Official statistics have found that almost half of households affected by the benefits cap are single parents with children under the age of five.
Government statistics detailing who has been affected by the policy have found that in May 2015 49% were single parents with children under the age of five, reports the Guardian.
It is being said that these figures reveal the benefits cap to be penalising parents who would find it most difficult to find suitable work, and critics are calling for single parents with children under the age of five to be exempt from the policy.
The DWP’s own analysis found that those parents who had found a job after being hit by the benefits cap were more likely to have children aged four or over, suggesting that caring for young children is a serious impediment to employment.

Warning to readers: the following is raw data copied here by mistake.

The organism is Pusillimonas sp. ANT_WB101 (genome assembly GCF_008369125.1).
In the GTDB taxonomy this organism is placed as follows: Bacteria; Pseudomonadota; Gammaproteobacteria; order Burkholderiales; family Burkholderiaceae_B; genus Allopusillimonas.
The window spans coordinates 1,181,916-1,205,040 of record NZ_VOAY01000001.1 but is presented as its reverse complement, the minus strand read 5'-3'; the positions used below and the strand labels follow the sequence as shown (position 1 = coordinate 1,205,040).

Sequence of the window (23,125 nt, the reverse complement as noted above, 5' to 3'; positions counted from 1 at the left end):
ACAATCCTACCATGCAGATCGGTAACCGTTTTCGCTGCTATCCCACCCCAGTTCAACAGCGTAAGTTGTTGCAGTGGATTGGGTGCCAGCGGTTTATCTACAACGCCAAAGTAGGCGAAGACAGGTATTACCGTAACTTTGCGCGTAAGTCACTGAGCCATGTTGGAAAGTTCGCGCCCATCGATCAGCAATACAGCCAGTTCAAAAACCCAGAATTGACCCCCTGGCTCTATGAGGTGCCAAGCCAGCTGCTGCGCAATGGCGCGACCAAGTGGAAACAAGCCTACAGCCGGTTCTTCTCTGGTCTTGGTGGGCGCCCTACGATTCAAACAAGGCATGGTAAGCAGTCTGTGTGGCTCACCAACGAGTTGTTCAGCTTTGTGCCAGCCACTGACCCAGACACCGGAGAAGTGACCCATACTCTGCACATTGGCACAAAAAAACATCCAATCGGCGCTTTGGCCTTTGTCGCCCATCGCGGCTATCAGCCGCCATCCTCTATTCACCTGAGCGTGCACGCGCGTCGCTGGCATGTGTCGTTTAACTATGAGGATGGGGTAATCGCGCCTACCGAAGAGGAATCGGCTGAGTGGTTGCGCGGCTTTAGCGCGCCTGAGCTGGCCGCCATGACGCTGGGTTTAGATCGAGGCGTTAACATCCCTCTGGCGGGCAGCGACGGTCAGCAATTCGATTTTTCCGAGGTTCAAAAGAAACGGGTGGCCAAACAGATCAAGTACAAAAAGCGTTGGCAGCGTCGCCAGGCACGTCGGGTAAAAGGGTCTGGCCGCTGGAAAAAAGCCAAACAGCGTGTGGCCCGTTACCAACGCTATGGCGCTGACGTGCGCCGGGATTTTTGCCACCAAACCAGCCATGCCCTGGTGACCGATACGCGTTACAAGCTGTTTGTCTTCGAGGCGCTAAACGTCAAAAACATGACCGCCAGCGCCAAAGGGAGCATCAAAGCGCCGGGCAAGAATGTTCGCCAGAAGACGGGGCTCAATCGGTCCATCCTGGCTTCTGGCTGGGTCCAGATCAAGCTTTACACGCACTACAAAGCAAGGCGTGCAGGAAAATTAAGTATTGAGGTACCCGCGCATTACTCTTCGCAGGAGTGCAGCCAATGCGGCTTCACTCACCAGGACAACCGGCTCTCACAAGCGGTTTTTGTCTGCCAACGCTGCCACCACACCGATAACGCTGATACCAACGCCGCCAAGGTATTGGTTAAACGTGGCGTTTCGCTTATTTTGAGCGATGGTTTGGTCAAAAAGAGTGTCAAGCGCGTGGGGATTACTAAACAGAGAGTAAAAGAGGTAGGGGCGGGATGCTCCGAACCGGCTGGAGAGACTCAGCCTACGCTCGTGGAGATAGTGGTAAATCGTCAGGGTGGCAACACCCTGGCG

The chief executive of Gingerbread, Fiona Weir, said: “The cap is billed as a policy that incentivises parents to find work. However, we know that single parents are already highly motivated to work and that for those with very young children it is low pay, the high cost of childcare and lack of the right part-time jobs that make it particularly difficult for them to work. This is a policy that will push more children into poverty. We’re calling on the government to exempt single parents caring for a child aged under five from the cap.”
A spokesman for the DWP said: “The benefit cap provides a clear incentive to move into work – lone parents who work just 16 hours a week are exempt and we have increased the child care support available. We have provided local authorities with around £500m to support those families who might need extra help.”
Introduction The National Statement of Expectations for Supported Housing (NSE) was finally published on 20 October 2020, five years after the 2015 Comprehensive Spending Review suggested regulatory and oversight changes were needed, although in 2018 the government >>>
Exempt Accommodation, Welfare Reform and Vulnerable Tenants
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